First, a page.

Last updated: April 14, 2022
Before he called this his home residence, Dr. Hans Bethe had lived in Strasbourg, Frankfurt, Munich, Stuttgart, and Tubingen, Germany; as well as Cambridge and Manchester, England, Rome, Italy, and Ithaca, New York. Known for his sense of humor and facility for languages, many of the world’s most brilliant physicists, such as Enrico Fermi, sought out Bethe as a collaborator prior to WWII.
One of the greatest hurdles Dr. J. Robert Oppenheimer faced in the early phases of Project Y was recruiting talented physicists and other scientists. Oppenheimer relied heavily on the political influence and prestige of Harvard President James Conant when he set off to convince scientists and their families to leave their comfortable campuses for top-secret work in isolated Los Alamos.
Early on, Oppenheimer wanted to recruit Hans Bethe. Thirty-six years old and a talented theorist, Bethe and his wife, Rose, had moved to the United States to avoid anti-Semitic persecution in Nazi Germany. While working at Cornell University, Bethe became known for his confidence and energetic attitude. Oppenheimer believed adding Bethe to the Project Y team at Los Alamos would convince other scientists to join, and Oppenheimer thought Rose could help organize the housing and community at Los Alamos. His efforts paid off. The Bethes decided to make the move to New Mexico, and Dr. Bethe headed the Theoretical Division, a small but prestigious group that studied critical mass and nuclear efficiency.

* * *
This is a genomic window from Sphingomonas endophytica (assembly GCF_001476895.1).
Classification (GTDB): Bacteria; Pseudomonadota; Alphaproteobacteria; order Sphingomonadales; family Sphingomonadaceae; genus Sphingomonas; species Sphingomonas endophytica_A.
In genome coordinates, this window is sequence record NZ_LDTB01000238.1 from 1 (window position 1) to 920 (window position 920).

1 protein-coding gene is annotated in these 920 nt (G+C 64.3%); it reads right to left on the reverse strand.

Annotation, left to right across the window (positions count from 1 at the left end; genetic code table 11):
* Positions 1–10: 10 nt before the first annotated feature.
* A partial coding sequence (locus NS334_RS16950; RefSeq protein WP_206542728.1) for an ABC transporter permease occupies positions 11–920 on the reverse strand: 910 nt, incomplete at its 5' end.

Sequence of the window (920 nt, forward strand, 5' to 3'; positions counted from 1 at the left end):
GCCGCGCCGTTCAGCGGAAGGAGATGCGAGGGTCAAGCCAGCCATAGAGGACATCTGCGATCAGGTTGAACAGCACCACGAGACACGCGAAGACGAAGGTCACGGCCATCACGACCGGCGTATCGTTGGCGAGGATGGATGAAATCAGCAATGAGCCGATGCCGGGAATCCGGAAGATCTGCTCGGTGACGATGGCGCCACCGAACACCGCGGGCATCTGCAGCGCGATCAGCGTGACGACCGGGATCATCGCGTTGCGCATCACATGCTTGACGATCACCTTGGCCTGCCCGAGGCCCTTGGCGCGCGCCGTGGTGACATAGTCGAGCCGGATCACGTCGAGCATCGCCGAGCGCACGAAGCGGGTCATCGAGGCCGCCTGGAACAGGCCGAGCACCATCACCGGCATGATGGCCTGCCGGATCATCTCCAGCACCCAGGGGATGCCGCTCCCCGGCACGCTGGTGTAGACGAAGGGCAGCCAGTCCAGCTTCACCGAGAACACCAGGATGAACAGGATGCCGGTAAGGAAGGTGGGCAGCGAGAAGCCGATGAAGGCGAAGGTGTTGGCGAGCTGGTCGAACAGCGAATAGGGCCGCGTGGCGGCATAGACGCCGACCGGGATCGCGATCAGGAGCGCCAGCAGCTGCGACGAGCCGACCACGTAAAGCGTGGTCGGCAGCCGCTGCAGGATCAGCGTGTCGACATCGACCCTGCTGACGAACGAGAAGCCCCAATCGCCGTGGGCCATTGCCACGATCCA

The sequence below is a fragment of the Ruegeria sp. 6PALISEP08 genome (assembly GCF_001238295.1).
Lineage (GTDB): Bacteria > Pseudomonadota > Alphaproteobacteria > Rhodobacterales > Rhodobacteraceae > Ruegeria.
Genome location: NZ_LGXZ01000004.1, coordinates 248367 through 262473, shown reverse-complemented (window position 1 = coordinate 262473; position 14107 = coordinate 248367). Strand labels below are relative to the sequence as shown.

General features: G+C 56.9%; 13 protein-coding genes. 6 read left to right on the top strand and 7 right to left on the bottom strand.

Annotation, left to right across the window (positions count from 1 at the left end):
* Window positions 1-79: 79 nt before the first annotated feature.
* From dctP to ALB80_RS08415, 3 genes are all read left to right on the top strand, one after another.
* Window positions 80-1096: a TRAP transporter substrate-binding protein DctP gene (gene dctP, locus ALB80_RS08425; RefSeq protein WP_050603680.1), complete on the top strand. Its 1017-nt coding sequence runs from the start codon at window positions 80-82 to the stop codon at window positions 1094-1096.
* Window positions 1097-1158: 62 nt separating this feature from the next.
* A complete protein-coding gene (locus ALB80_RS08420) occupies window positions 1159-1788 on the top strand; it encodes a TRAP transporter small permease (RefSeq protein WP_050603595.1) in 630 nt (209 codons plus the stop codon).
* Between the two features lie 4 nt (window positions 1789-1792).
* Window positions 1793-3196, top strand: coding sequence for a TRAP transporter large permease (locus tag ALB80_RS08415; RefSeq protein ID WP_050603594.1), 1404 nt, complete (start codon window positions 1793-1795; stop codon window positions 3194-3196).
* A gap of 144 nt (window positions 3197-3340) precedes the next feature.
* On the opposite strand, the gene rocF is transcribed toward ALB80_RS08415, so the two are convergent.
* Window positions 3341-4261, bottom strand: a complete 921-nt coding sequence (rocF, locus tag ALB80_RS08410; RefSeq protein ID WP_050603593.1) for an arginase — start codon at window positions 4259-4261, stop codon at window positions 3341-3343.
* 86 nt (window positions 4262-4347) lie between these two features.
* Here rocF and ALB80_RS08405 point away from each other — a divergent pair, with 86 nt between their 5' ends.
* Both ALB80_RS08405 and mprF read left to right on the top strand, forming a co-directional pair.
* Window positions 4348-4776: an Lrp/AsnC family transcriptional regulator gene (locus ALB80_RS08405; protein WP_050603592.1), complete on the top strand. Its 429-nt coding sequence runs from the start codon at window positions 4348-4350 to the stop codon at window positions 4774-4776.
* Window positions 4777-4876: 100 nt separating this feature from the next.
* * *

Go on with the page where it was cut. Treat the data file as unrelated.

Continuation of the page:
The Hans Bethe House is now part of the Los Alamos History Museum, and houses the Harold Agnew Cold War Gallery, which explores the Cold War history of Los Alamos through artifacts and exhibits. Honoring the home’s Nobel connections, visitors can view Frederick Reine’s 1995 Nobel Prize in Physics.
Continue Your Journey
Walk along Bathtub Row for a view of the Oppenheimer House. At the end of the Bathtub Row check out the Power House, which originally housed the electrical generator for the Los Alamos Ranch School. At the Los Alamos History Museum, you’ll find exhibits on various eras in the history of Los Alamos. Next to the museum, Fuller Lodge has long stood as a central feature of the community. Learn about local homesteaders at the Romero Cabin and Ancestral Pueblo people at the nearby Ancestral Pueblo Site.